The goal, urbanists say, is to change land-use patterns near the stations over time, adding apartment buildings and office complexes along rapid transit corridors that would make it easier for people to get to work, run errands and go out to dinner without a car.

“The goal is to shift away from a traditional park-and-ride system,” Boarnet said. But, he added, that could lead to “some present-day friction.”

Metro is grappling with similar friction along the 11.5-mile extension of the Gold Line in the San Gabriel Valley. A 200-space garage at the end of the line in Azusa fills as early as 6 a.m. On a recent weekday, a Target store next to the Downtown Azusa stop towed 17 cars from its private garage.

To manage the expected demand for parking, Metro will charge a $2 daily parking fee for transit riders, and a $20 daily fee for non-transit riders, at the three Westside stations with dedicated parking, Chin said. Permit spaces are reserved until 9 a.m. daily and then released for general use.

Monthly parking permits for 221 of the 544 spaces will go on sale Sunday for $59 per month. Pass holders will be automatically billed and re-enrolled, provided they ride Metro 10 times per month, Chin said. That policy is meant to dissuade non-transit riders from using Metro’s parking spaces.

By this fall, commuters will be able to check the Metro website or receive emails updating them on how many spaces are available in the lots. That program will eventually be rolled out to all of Metro’s parking facilities, Chin said.

Angelenos who typically drive can experience “a mix of reluctance and confusion” about trying the bus and rail network, Boarnet said. That’s easy enough to fix through advertising, training and customer service, he said, and with reliable and frequent bus service on major corridors.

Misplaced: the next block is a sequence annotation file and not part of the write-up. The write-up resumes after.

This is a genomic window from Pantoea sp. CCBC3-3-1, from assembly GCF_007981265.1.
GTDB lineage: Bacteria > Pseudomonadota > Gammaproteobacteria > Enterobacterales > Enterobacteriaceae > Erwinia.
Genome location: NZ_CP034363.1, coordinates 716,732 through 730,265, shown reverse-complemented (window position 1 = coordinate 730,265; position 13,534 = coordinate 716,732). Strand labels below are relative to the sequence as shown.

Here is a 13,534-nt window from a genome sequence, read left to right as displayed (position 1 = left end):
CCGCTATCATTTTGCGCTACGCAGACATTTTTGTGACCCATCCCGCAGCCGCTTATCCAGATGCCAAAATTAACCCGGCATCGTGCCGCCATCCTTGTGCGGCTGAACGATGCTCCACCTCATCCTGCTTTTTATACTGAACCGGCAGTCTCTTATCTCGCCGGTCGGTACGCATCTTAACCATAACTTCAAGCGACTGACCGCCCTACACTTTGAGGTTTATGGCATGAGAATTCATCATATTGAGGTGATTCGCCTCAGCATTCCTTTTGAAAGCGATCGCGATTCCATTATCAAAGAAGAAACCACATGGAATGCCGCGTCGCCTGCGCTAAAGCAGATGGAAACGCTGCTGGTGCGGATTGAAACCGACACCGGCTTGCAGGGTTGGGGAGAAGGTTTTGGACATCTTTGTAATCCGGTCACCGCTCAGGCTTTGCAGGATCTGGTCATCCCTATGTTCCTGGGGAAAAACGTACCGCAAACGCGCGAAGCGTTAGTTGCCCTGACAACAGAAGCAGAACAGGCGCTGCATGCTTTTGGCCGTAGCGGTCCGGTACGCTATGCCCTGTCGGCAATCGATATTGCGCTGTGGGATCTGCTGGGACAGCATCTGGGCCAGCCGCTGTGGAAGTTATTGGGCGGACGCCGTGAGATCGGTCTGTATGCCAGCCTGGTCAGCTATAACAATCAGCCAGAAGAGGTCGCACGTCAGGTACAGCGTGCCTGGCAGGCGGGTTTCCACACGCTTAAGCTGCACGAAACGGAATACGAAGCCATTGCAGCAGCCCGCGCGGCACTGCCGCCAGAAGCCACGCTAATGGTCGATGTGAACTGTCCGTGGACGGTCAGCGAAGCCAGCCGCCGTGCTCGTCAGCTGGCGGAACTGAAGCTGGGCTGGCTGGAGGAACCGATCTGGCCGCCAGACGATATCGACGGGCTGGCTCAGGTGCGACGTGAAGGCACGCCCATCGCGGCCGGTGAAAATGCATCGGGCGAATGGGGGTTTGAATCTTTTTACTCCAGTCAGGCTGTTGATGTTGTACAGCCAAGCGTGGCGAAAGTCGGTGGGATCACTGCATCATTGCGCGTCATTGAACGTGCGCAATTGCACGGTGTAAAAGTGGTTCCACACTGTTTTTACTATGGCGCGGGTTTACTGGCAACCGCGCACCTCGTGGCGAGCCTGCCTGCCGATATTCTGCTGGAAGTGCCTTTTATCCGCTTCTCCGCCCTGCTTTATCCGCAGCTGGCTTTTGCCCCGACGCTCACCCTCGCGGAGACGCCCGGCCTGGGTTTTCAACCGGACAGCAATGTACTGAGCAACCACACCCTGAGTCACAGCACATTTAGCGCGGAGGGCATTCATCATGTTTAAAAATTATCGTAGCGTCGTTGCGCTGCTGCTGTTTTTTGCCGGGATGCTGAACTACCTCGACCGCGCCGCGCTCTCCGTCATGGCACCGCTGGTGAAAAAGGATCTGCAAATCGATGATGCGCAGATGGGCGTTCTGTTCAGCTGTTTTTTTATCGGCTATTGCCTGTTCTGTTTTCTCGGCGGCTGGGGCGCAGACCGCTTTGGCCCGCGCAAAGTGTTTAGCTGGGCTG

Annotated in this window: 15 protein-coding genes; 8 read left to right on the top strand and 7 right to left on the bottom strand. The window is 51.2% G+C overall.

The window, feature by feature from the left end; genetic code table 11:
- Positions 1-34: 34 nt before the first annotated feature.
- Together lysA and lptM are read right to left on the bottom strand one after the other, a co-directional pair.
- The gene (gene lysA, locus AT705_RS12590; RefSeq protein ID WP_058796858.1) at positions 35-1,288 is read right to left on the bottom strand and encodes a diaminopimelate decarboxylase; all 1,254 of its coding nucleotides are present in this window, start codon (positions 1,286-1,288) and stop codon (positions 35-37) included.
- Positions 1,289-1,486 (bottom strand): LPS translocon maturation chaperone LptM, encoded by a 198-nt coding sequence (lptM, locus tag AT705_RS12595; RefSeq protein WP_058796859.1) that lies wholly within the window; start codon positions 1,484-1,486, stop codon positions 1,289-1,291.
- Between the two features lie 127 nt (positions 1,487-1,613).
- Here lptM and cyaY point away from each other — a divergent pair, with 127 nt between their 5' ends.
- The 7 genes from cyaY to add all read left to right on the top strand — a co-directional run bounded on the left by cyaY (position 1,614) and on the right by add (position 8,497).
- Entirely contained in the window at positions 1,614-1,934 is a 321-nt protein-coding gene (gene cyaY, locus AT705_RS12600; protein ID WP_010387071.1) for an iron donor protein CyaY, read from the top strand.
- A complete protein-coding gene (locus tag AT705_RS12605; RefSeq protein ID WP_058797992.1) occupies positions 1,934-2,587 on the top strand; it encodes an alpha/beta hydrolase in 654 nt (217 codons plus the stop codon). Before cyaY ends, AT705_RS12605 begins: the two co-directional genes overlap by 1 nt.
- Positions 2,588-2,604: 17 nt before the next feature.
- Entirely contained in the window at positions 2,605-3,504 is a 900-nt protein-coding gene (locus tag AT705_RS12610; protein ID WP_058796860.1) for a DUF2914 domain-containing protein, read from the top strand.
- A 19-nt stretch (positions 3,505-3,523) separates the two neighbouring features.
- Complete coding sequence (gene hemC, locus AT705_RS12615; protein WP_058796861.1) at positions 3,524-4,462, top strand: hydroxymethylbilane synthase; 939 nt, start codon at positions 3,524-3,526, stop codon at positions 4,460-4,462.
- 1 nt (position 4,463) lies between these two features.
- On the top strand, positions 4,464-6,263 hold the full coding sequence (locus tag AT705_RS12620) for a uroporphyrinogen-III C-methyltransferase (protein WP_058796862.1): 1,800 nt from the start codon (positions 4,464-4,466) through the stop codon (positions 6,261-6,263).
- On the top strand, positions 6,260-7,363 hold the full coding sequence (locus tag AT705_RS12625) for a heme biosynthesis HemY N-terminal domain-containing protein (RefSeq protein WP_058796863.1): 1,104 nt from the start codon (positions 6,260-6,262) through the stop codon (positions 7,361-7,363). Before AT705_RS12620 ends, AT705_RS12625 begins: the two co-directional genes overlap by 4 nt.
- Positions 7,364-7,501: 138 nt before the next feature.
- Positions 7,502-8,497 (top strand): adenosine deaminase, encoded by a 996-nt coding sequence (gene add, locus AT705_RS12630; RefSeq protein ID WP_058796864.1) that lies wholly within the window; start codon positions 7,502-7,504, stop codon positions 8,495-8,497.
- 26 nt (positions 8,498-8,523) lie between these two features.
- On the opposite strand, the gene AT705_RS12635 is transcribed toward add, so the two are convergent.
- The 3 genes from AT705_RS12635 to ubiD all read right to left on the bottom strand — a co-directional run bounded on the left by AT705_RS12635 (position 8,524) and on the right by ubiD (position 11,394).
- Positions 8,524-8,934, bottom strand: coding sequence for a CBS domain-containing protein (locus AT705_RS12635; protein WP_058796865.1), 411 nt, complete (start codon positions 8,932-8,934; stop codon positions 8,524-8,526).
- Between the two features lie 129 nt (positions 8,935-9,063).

“You want to get to a frequency where people don’t have to think, ‘What time is the bus going to get there?’” Boarnet said. “That takes a lot of the anxiety out of the situation.”

Santa Monica, hoping to make it as easy as possible for commuters to get to the three stations in the city, has rerouted its Big Blue Bus network so each line connects at least once with the Expo Line. New maps posted at the stations call out key locations along each route, including schools, landmarks and hospitals.

“Part of the excitement of rail is figuring it out and having some uncertainty,” said Suja Lowenthal, the planning and engagement manager for Big Blue Bus. “But what I hope people will feel right away is how easy it will be to use the Expo Line and connect to transit.”

One example is the 17th Street/Santa Monica College station. Despite the name, the station is more than a half-mile north of the center of campus. But vivid green bike lanes stretch across the connecting streets, and bike-share stations positioned nearby provide another option for people who don’t want to walk.

For people going farther, or those who are less familiar with transit, Lowenthal said, the hope is that they’ll give the bus a shot — or, if nothing else, take a ride-hailing service.

The city hopes to contract with an Uber- or Lyft-like service to carry passengers home from Expo Line stations at a flat $5 rate on nights when the Big Blue Bus service stops running at 8 p.m., Lowenthal said.

Although Rush Miller, 80, won’t be a daily Expo Line rider, she hopes to take the train from time to time to go downtown to the Walt Disney Concert Hall.

Her Cheviot Hills home is a mile from the Westwood/Rancho Park station, where there is no dedicated parking. Instead, she said, she’ll drive to the Culver City station and park there.

“Although I don’t look it, or act it, I’m 80,” Miller said, and walking a mile each way might be a bit much. After decades of driving, she said, taking the bus or riding a bicycle are foreign concepts.

But she’s still planning to give transit a try. She and a half-dozen friends in their 70s and 80s have decided to take a guided tour of the Expo Line, just to see how it all works.

Twitter: @laura_nelson